Women don't have the same passion for open source men do? Really??
Posted Aug 27, 2009 10:13 UTC (Thu) by njs
In reply to: Women don't have the same passion for open source men do? Really??
Parent article: FSF to host a mini-summit on Women in Free Software
Well, obviously I cannot satisfy that request myself. Perhaps someone with the required chromosomes will chime in.
In the mean time, though, can I point something out that you may not have considered?
In FOSS, there are about 60 men for every 1 woman. Imagine that that one woman sees problems, and is trying to speak out about them. And suppose that -- as we see in these threads -- they can write dozens of comments to one man and yet fail to communicate those problems. Now multiply that by 60, and realize that's unasked-for work piled on top of, you know, actually hacking.
Many women in FOSS do make heroic efforts to communicate what they see -- they form organizations like LinuxChix, Debian Women, they write essays, give keynotes, found blogs, curate wikis, etc.
But those aren't what you want. You asking one of them to take the time to explain things to you personally. And after they do that, honestly, it also sounds like if you don't find their explanation sufficiently complete with regard to mechanism, with I don't know, charts and lists of people who never became hackers and circles and arrows on the back, then you reserve the right to ignore them and continue blithely on talking about how it's a shame women just don't have passion for programming.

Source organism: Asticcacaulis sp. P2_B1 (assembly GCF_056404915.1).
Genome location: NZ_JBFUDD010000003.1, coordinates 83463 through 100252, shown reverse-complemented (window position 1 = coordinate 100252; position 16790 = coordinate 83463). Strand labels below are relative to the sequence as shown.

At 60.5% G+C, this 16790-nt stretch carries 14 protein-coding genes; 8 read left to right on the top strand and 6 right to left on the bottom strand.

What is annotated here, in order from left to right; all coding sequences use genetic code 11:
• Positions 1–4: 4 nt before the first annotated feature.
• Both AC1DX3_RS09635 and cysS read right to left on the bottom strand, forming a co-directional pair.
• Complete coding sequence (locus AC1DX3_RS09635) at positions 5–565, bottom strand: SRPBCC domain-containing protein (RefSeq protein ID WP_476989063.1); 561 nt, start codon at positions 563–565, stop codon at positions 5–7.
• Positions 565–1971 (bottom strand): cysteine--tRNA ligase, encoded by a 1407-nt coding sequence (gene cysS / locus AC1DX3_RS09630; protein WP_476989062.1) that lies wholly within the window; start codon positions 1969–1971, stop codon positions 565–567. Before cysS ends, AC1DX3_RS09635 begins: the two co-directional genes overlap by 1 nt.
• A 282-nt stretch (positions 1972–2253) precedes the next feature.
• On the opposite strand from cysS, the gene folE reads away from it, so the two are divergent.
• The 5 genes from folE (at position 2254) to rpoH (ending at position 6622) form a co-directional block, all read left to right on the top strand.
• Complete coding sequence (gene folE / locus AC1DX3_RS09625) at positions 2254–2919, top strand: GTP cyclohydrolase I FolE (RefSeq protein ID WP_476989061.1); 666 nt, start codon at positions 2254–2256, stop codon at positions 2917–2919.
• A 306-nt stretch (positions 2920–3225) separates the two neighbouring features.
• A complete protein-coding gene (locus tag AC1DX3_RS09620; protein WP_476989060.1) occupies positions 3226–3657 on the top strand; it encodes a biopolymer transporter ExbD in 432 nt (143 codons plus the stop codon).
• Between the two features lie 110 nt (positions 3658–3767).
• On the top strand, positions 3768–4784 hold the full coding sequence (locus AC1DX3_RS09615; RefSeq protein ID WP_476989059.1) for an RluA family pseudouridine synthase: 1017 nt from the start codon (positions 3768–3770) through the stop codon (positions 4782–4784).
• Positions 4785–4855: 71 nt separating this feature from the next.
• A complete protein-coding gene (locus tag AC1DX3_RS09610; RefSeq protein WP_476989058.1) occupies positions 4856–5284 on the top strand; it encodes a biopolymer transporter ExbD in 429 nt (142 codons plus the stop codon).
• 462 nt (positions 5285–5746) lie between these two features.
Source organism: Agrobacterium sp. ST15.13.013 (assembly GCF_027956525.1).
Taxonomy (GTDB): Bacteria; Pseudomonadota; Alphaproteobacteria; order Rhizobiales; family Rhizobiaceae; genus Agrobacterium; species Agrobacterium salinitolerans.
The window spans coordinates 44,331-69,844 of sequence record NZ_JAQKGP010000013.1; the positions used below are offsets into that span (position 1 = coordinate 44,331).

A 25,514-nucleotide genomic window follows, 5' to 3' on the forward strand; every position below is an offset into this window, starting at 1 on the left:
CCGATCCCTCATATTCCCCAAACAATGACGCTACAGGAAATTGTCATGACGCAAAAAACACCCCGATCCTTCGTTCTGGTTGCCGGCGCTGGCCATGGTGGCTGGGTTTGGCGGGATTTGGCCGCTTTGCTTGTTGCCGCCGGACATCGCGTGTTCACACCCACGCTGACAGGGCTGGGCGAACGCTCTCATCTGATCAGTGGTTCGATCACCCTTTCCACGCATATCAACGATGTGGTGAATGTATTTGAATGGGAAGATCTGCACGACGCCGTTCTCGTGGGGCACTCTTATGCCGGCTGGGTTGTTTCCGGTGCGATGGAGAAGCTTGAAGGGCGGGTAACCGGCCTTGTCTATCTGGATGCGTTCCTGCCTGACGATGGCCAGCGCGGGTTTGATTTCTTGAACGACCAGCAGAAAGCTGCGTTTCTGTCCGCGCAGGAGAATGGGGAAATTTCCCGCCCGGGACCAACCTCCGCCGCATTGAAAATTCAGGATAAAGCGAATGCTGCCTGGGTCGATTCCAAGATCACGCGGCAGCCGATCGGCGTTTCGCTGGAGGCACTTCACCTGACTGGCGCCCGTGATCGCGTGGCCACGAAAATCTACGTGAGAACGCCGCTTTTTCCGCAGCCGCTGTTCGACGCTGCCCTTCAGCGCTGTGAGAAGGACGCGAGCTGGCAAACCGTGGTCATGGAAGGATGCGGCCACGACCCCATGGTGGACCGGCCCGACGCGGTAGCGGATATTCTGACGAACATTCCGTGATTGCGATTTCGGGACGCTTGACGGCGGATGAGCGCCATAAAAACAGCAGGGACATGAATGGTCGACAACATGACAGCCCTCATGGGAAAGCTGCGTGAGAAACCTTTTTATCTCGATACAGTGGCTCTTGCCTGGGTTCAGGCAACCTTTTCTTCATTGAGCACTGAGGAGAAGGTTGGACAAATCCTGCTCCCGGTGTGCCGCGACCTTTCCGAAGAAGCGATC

If someone posted a demand on some random mailing list, "I'm not going to believe that Bruce really thinks <...>, unless he shows up here and tells me so himself, and in *full detail*", what would you think of that person?
You're an old school hacker, community leader, prominent person. It's easy to assume that with all that expertise and experience, if you can't see a problem then oh well, there must not *be* a problem. Please consider the alternative possibility that you are a good person, have the best of intentions, and also a big of unconsidered privilege that is making you part of the problem.
Here are some quotes to start with:
- Since women are socialized to not be competitive and avoid conflict, and since they have low self-confidence to begin with, Linux and open source in general are even more difficult than most areas of computing for women to get and stay involved in. -- Valerie Aurora
- Theres also more blatant problems, like sexist jokes, pornographic presentations at conferences, harrassment, and even death threats against women in the open source community. -- Kirrily Robert
- ...women related their
experiences of prolific sexual attention [...] While there are examples of outright
offensive online postings on F/LOSS websites such as Slashdot, what seemed more
generally off-putting was the way in which the perception of women as carriers of
sexuality makes them feel alien and Other. [...] our female
informants also reported being placed in motherly roles
[...] we have been told by some female participants that they have
been repeatedly consulted for dress advice by complete strangers. As K put it, : I
don't mind giving these tips once in a while. The problem is only that once you have
done so a technical discussion is thereafter rarely possible. -- FLOSSPOLS: Gender: Integrated Report of Findings
Those were not difficult to find -- that wiki I mentioned has a whole Fine Manual
, too. Helplessness does not become us.
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